Can employees refuse travel as part of their job duties?
That will depend on the nature of the employee, the specific job and the travel destination. For example, employees over the age of 65 may not wish to travel at all. If there is a legitimate work refusal for safety reasons, occupational health and safety legislation will govern the resolution of any work refusal.
Can an employer require an employee to work remotely?
In the current climate, a request that employees work remotely will likely be seen as a reasonable measure to encourage social distancing, given the advice of federal and provincial government authorities.
How do we monitor employees working remotely?
Employers should have a written policy which governs employees who are required to work remotely and addresses such things as working hours, productivity, remote meeting protocols, BYOD issues, etc.
What if an employer needs to replace sick employees on a temporary basis to operate?
An employer can hire employees on a temporary basis. An employer may also ask healthy employees to work additional hours, provided the employer is complying with legislative provisions regarding overtime and excessive hours of work.
Employers in unionized workplaces should be cognizant of collective agreement and provincial labour laws applying to unionized workplaces.
Employers should have already assessed how many employees they require to operate effectively and what will happen if a large number of employees are unable to attend work. If you have not done so already, do so now.
Construction Industry (Ontario)
Construction has been identified to be an essential workplace in Ontario. Specifically, essential construction workplaces includes, but are not limited to: Industrial, Commercial, and Institutional (“ICI”), Residential, Road, Transit, Bridge, Dam, and other critical infrastructure construction. Accordingly employers and employees working in the above noted construction are not prohibited from work at this time.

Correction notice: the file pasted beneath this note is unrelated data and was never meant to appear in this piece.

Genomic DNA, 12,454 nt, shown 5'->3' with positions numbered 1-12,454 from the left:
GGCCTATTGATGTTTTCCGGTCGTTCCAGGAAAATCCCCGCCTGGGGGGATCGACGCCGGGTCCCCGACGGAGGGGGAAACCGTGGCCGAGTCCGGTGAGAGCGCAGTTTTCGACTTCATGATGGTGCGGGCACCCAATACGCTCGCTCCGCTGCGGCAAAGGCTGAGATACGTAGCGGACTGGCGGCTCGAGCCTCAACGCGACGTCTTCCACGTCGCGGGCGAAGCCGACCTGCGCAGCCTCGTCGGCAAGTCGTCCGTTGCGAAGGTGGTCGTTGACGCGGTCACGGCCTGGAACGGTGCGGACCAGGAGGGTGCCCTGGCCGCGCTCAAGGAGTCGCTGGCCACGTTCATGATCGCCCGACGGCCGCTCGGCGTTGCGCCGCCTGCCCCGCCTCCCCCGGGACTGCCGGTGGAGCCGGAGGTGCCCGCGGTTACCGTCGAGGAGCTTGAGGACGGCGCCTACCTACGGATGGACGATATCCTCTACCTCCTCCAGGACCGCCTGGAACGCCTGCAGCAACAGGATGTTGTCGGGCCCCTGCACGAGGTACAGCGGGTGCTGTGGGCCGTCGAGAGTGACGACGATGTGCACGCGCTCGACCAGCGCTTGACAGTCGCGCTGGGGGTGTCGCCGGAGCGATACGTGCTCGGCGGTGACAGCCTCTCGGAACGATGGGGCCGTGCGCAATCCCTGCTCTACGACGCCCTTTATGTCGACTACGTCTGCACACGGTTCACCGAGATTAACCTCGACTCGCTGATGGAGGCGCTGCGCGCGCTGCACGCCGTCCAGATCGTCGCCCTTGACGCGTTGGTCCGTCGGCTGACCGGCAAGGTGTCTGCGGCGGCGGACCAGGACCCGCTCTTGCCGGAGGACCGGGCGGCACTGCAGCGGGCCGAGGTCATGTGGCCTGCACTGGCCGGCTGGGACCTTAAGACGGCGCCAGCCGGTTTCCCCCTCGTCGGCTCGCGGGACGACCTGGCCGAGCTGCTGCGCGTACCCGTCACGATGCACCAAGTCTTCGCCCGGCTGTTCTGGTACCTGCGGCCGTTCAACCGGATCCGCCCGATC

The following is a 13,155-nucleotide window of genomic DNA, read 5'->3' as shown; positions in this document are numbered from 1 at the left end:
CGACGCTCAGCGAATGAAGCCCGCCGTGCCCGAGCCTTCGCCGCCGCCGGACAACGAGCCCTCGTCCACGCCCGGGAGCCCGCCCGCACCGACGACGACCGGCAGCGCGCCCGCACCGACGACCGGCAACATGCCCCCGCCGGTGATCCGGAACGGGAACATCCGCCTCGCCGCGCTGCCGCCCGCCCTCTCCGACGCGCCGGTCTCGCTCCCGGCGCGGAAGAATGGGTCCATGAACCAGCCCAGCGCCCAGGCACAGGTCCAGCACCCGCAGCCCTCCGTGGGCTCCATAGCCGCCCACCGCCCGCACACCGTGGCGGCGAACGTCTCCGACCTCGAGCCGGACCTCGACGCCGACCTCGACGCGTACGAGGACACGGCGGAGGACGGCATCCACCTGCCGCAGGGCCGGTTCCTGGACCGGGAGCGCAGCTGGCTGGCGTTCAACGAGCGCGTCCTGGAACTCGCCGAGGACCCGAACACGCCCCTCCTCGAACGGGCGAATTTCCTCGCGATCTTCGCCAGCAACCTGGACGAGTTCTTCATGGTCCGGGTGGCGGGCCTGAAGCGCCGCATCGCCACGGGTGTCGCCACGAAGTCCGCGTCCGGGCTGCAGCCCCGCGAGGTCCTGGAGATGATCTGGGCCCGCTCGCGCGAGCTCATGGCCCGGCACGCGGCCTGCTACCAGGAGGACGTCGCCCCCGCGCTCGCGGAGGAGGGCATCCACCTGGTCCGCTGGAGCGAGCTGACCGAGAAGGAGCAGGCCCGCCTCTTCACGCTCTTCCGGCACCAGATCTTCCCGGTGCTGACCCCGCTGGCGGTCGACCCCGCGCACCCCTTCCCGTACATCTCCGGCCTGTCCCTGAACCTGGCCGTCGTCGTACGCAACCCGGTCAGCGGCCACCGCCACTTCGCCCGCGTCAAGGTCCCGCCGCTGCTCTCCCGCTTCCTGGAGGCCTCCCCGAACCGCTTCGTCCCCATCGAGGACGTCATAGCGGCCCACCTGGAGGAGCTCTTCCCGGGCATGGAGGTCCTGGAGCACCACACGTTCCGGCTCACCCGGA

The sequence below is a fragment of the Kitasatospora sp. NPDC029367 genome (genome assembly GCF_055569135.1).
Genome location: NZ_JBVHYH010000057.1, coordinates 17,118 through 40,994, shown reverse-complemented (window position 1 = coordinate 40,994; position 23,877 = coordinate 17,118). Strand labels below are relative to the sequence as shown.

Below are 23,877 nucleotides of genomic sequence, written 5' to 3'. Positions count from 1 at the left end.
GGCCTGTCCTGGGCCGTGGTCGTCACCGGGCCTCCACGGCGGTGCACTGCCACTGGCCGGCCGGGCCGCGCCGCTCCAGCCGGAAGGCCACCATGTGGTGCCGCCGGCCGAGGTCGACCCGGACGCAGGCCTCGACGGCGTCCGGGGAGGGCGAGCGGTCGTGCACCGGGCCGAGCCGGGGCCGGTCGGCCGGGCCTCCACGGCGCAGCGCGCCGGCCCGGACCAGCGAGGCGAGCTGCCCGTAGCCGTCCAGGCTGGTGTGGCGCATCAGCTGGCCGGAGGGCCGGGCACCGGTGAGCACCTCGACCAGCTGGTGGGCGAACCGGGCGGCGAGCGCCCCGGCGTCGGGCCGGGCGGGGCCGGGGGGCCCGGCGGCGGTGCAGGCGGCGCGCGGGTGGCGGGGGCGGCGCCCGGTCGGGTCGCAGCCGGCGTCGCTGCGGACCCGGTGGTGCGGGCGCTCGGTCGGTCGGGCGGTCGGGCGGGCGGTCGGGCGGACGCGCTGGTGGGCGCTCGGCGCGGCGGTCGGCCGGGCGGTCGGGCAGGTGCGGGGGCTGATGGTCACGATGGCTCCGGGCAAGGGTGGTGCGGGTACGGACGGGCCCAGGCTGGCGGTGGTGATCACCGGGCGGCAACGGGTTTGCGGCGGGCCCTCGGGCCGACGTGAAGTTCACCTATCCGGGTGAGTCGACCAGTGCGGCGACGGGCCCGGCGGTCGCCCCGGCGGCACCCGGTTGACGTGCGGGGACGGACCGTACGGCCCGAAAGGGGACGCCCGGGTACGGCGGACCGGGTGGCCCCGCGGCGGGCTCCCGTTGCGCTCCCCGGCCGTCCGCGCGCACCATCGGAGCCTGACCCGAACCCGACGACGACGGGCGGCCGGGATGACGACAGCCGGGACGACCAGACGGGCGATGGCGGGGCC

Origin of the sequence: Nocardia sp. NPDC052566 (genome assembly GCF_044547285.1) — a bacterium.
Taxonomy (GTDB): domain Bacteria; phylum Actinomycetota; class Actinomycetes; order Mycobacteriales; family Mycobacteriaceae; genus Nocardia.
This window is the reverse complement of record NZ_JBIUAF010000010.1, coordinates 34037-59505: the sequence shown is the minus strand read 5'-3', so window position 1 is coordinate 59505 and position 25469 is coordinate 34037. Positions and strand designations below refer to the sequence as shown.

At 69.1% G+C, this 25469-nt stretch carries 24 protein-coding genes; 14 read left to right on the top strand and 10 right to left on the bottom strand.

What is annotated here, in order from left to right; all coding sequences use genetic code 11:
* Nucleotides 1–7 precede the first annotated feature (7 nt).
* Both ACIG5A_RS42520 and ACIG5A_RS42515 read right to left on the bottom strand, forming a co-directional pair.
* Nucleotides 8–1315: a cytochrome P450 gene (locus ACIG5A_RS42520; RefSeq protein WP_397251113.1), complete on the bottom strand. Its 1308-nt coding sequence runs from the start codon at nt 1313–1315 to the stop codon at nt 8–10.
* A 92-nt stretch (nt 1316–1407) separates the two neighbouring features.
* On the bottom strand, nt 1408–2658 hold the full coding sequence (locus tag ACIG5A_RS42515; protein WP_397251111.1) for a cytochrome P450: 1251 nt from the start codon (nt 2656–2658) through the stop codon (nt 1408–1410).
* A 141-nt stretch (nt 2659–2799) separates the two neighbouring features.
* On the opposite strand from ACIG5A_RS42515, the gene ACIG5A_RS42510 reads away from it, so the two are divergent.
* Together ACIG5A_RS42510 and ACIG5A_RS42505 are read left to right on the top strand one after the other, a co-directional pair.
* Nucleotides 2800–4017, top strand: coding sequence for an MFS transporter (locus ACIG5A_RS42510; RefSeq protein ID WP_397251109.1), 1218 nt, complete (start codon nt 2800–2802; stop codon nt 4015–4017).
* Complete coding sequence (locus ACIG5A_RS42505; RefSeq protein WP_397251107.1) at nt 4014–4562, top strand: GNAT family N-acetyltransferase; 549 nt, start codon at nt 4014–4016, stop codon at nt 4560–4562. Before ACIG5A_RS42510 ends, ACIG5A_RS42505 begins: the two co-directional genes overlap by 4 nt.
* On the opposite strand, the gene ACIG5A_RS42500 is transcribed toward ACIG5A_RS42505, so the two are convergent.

Notwithstanding the ability to continue work, employers must maintain a safe workplace within the construction site. Given the nature of the construction site, contractors and owners may experience challenges to ensure a job site is safe.
For instance, contractors should consider implementing the following precautionary measures on job sites:
- Ensure that site offices/trailers are open and staffed so that all workers and subcontractors have access to these offices/trailers for such purposes as access to land telephone lines and first aid equipment and supplies;
- Ensure that there are sufficient supervisory staff at work on the jobsites to ensure that the required health and safety procedures are being followed and to give direction to all of the sub-trades concerning such processes and procedures;
- Provide, or increase the number of hygiene facilities for workers to maintain proper hand hygiene, including but not limited to providing a supply of soap and clean water and alcohol based hand rub;
- Monitor, clean, and disinfect all shared lavatory facilities after each use;
- Monitor and disinfect all shared facilities and equipment, including but not limited to, disinfecting of door knobs, common tables, desks, light switches, or other commonly touched items, on a regular and as required basis;
- Develop and enforce protocols to maintain social distancing on the job site, including but not limited to the alteration of sub-trade schedules to limit the number of workers working at any area in order to maintain social distancing of at least 2 metres for workers;
- Ensuring that subtrades are scheduled to enter the site in staggered intervals in order to avoid pinch points;
- Stagger lunches and breaks to limit instances where workers would be in closer contact.
- Limit the attendees to site meetings or hold multiple meetings in order to maintain social distancing
- Limit the number of workers on hoists in order to maintain social distancing.